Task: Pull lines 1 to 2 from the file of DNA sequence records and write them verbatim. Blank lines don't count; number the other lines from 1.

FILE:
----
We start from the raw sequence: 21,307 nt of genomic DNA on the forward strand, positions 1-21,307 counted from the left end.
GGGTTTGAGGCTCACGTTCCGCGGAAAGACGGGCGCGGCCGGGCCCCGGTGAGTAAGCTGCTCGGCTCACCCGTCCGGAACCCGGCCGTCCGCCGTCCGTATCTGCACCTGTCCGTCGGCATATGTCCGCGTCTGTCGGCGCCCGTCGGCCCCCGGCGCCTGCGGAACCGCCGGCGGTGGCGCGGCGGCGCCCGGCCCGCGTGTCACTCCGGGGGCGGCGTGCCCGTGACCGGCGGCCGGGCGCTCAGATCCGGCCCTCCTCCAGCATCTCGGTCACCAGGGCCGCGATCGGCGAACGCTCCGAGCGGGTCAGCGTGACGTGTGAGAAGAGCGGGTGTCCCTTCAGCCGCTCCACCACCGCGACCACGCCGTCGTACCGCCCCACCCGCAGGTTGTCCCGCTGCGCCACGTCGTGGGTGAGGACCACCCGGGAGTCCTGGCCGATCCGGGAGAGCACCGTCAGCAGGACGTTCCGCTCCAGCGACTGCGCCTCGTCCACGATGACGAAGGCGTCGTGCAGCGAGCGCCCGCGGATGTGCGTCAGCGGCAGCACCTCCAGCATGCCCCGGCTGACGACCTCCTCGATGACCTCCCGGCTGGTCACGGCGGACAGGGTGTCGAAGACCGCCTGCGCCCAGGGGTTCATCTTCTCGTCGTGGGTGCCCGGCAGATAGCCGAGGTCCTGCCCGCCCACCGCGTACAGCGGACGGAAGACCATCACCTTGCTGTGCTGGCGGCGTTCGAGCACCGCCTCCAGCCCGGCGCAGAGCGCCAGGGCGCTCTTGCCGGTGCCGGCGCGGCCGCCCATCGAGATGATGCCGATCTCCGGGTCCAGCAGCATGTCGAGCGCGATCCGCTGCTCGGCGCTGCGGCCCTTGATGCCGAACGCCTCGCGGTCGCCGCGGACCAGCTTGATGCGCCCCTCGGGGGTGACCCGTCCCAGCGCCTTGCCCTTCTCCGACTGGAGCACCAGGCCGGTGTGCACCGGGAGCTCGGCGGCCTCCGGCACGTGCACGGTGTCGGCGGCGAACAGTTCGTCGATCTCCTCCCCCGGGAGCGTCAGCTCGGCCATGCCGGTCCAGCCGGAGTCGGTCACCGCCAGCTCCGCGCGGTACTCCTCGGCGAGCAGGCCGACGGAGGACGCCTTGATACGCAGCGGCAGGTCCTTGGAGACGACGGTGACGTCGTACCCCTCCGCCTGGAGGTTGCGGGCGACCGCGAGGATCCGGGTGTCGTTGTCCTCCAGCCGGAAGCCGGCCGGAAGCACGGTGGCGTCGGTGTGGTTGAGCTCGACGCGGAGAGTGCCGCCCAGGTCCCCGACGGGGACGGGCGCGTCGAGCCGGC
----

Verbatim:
We start from the raw sequence: 21,307 nt of genomic DNA on the forward strand, positions 1-21,307 counted from the left end.
GGGTTTGAGGCTCACGTTCCGCGGAAAGACGGGCGCGGCCGGGCCCCGGTGAGTAAGCTGCTCGGCTCACCCGTCCGGAACCCGGCCGTCCGCCGTCCGTATCTGCACCTGTCCGTCGGCATATGTCCGCGTCTGTCGGCGCCCGTCGGCCCCCGGCGCCTGCGGAACCGCCGGCGGTGGCGCGGCGGCGCCCGGCCCGCGTGTCACTCCGGGGGCGGCGTGCCCGTGACCGGCGGCCGGGCGCTCAGATCCGGCCCTCCTCCAGCATCTCGGTCACCAGGGCCGCGATCGGCGAACGCTCCGAGCGGGTCAGCGTGACGTGTGAGAAGAGCGGGTGTCCCTTCAGCCGCTCCACCACCGCGACCACGCCGTCGTACCGCCCCACCCGCAGGTTGTCCCGCTGCGCCACGTCGTGGGTGAGGACCACCCGGGAGTCCTGGCCGATCCGGGAGAGCACCGTCAGCAGGACGTTCCGCTCCAGCGACTGCGCCTCGTCCACGATGACGAAGGCGTCGTGCAGCGAGCGCCCGCGGATGTGCGTCAGCGGCAGCACCTCCAGCATGCCCCGGCTGACGACCTCCTCGATGACCTCCCGGCTGGTCACGGCGGACAGGGTGTCGAAGACCGCCTGCGCCCAGGGGTTCATCTTCTCGTCGTGGGTGCCCGGCAGATAGCCGAGGTCCTGCCCGCCCACCGCGTACAGCGGACGGAAGACCATCACCTTGCTGTGCTGGCGGCGTTCGAGCACCGCCTCCAGCCCGGCGCAGAGCGCCAGGGCGCTCTTGCCGGTGCCGGCGCGGCCGCCCATCGAGATGATGCCGATCTCCGGGTCCAGCAGCATGTCGAGCGCGATCCGCTGCTCGGCGCTGCGGCCCTTGATGCCGAACGCCTCGCGGTCGCCGCGGACCAGCTTGATGCGCCCCTCGGGGGTGACCCGTCCCAGCGCCTTGCCCTTCTCCGACTGGAGCACCAGGCCGGTGTGCACCGGGAGCTCGGCGGCCTCCGGCACGTGCACGGTGTCGGCGGCGAACAGTTCGTCGATCTCCTCCCCCGGGAGCGTCAGCTCGGCCATGCCGGTCCAGCCGGAGTCGGTCACCGCCAGCTCCGCGCGGTACTCCTCGGCGAGCAGGCCGACGGAGGACGCCTTGATACGCAGCGGCAGGTCCTTGGAGACGACGGTGACGTCGTACCCCTCCGCCTGGAGGTTGCGGGCGACCGCGAGGATCCGGGTGTCGTTGTCCTCCAGCCGGAAGCCGGCCGGAAGCACGGTGGCGTCGGTGTGGTTGAGCTCGACGCGGAGAGTGCCGCCCAGGTCCCCGACGGGGACGGGCGCGTCGAGCCGGC